When the topic turns to brand reputation and electric vehicles, the case seems easy enough. Zero emission cars make an important contribution to decarbonization, and that reflects nicely on the auto companies who produce them. However, even the simplest of brand calculations can take an unexpected turn when politics are involved.
A case in point is Tesla co-founder and CEO Elon Musk.
Ever a lightning rod for publicity, Musk is largely credited with resurrecting interest in electric vehicles at the close of the Bush administration. He launched the all-electric Roadster sports car in 2008, just a few years after GM pulled the plug on its ill-fated EV-1.
Tesla didn’t hold the field for long, though. Competition began to heat up during the Obama administration, mainly in the hybrid electric field. Along with the popular Toyota Prius, GM re-entered the race with the Volt hybrid, and Ford introduced the C-Max Energi.
Auto industry boosters were also early EV supporters, including NASCAR and the iconic Indianapolis Motor Speedway venue.
Nevertheless, during the Obama administration the political divide dictated that electric vehicles were the enemy. Conservative pundits engaged in a steady drumbeat against the new technology, despite strong support within the auto industry.
The political lines could not have been clearer. Electric vehicles were the choice of blue-state Democrats, while red-state Republicans continued to champion traditional vehicles.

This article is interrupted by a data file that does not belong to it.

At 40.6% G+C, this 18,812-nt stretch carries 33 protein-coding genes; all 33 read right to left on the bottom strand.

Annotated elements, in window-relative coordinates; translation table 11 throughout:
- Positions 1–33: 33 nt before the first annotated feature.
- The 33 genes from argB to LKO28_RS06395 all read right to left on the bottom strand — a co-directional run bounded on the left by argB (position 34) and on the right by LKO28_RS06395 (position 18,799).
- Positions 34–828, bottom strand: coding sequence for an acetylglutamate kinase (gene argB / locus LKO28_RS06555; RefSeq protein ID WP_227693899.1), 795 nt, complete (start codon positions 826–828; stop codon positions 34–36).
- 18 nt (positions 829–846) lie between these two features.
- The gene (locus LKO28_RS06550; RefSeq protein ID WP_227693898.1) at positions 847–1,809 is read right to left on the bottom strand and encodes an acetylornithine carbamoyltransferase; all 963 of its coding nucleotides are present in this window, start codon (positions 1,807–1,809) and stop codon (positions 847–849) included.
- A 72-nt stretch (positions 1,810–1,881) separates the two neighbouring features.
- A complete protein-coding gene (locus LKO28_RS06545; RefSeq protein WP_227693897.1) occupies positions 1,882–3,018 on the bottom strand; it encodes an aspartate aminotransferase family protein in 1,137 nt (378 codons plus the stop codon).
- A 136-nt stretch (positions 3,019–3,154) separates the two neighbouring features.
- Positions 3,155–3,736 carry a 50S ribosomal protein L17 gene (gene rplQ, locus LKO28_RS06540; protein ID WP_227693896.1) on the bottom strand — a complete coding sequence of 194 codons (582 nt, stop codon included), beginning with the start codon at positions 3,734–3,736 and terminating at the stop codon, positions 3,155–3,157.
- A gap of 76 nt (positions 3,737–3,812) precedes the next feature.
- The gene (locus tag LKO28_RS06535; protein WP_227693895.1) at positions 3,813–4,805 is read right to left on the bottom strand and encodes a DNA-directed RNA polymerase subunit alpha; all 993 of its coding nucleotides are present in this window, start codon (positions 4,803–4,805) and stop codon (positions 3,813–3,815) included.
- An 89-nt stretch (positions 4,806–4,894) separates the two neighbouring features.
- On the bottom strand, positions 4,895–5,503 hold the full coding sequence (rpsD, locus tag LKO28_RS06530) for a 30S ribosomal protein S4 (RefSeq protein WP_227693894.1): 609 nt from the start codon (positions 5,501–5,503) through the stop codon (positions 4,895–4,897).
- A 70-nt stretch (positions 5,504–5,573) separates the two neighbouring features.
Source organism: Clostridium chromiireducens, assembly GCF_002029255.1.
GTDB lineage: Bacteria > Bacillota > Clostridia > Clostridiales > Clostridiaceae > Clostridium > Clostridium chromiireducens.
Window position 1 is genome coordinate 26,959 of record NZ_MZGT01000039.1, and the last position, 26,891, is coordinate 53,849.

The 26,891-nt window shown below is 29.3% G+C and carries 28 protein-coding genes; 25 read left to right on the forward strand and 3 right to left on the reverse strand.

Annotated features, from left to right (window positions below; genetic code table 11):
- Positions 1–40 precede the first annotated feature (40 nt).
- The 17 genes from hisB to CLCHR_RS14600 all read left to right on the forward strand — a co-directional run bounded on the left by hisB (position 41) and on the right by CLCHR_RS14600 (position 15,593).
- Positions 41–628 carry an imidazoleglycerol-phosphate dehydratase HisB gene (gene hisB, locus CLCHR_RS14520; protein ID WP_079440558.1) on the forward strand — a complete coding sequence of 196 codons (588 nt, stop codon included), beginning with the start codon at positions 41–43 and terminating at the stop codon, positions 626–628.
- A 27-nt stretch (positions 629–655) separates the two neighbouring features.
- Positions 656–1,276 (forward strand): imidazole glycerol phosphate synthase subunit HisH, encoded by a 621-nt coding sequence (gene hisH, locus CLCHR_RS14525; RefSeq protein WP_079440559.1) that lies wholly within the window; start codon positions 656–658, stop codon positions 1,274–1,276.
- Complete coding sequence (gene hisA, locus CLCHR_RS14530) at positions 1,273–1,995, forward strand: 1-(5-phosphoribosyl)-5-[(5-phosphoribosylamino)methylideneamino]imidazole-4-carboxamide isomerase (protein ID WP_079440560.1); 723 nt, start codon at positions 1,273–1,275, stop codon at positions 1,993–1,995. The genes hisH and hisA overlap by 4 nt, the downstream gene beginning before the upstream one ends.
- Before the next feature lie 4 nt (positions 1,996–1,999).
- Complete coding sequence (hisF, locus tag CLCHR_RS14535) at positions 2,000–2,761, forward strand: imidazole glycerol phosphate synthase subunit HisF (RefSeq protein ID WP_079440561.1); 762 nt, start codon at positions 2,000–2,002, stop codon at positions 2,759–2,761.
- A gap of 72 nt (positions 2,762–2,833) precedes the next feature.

By 2014, the us-versus-them attitude was so influential that some drivers acted out bullying behaviors on the road. Specifically, some diesel drivers began deploying a “rolling coal” modification to blanket Teslas and other electric cars in smog. Others blocked access to Tesla’s public charging stations.
The bullying behavior continued after Trump took office, with Tesla drivers continuing to be a favorite target.
The anti-Tesla fervor was more than a little ironic, considering that during the 2016 campaign cycle then-candidate Donald Trump was reported to have a Tesla in his personal collection of high-end cars.
Adding to the irony, Elon Musk very publicly stepped out of the blue state EV bubble to support the new U.S. president when he took office in 2017. Partly thanks to his aggressive use of Twitter, Musk caught more than his share of media attention when he agreed to join the President’s newly formed manufacturing council. He also took heat for endorsing former ExxonMobil CEO Rex Tillerson for Secretary of State.
The relationship appeared to cool when Trump pulled the U.S. out of the Paris Agreement on climate change, but that was only temporary. In 2018 Musk again drew attention for joining top Republican donor Sheldon Adelson in support of a PAC aimed at protecting the Republican majority in Congress.
Musk’s SpaceX venture has also provided ample motivation to maintain cordial relations with the White House. That is a two-way street. The success of the SpaceX program happens to intersect with the president’s pet space projects, including travel to Mars and creation of the new “Space Force.”
Asked about Musk during the World Economic Forum in Davos earlier this year, Trump enthused about the SpaceX program and asserted that Musk is “one of our great geniuses.”